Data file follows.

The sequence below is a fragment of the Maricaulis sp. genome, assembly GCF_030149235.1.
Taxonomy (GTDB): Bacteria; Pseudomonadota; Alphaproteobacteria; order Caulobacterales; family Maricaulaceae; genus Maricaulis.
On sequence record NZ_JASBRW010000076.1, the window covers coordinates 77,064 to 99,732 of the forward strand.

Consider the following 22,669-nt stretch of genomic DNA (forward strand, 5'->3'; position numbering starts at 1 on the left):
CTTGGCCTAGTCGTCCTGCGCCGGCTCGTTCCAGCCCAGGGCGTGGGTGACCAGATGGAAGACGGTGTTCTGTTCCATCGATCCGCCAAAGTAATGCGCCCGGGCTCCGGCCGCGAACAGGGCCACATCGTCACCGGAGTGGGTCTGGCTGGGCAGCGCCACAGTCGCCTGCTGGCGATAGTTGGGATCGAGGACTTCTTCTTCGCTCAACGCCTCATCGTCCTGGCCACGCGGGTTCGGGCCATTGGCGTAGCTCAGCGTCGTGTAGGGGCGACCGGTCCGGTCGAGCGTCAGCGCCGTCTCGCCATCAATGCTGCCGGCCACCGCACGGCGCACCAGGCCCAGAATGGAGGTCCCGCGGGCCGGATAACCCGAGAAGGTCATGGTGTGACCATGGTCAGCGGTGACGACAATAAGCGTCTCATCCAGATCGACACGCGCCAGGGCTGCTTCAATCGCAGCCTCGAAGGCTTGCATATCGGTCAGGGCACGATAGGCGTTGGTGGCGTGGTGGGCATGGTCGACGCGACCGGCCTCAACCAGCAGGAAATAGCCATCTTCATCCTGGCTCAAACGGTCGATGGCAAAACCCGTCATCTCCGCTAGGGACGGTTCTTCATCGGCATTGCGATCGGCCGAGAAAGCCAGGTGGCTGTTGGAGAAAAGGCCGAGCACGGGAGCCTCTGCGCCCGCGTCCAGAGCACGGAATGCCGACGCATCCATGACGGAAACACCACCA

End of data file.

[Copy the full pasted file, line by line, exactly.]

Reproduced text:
The sequence below is a fragment of the Maricaulis sp. genome, assembly GCF_030149235.1.
Taxonomy (GTDB): Bacteria; Pseudomonadota; Alphaproteobacteria; order Caulobacterales; family Maricaulaceae; genus Maricaulis.
On sequence record NZ_JASBRW010000076.1, the window covers coordinates 77,064 to 99,732 of the forward strand.

Consider the following 22,669-nt stretch of genomic DNA (forward strand, 5'->3'; position numbering starts at 1 on the left):
CTTGGCCTAGTCGTCCTGCGCCGGCTCGTTCCAGCCCAGGGCGTGGGTGACCAGATGGAAGACGGTGTTCTGTTCCATCGATCCGCCAAAGTAATGCGCCCGGGCTCCGGCCGCGAACAGGGCCACATCGTCACCGGAGTGGGTCTGGCTGGGCAGCGCCACAGTCGCCTGCTGGCGATAGTTGGGATCGAGGACTTCTTCTTCGCTCAACGCCTCATCGTCCTGGCCACGCGGGTTCGGGCCATTGGCGTAGCTCAGCGTCGTGTAGGGGCGACCGGTCCGGTCGAGCGTCAGCGCCGTCTCGCCATCAATGCTGCCGGCCACCGCACGGCGCACCAGGCCCAGAATGGAGGTCCCGCGGGCCGGATAACCCGAGAAGGTCATGGTGTGACCATGGTCAGCGGTGACGACAATAAGCGTCTCATCCAGATCGACACGCGCCAGGGCTGCTTCAATCGCAGCCTCGAAGGCTTGCATATCGGTCAGGGCACGATAGGCGTTGGTGGCGTGGTGGGCATGGTCGACGCGACCGGCCTCAACCAGCAGGAAATAGCCATCTTCATCCTGGCTCAAACGGTCGATGGCAAAACCCGTCATCTCCGCTAGGGACGGTTCTTCATCGGCATTGCGATCGGCCGAGAAAGCCAGGTGGCTGTTGGAGAAAAGGCCGAGCACGGGAGCCTCTGCGCCCGCGTCCAGAGCACGGAATGCCGACGCATCCATGACGGAAACACCACCA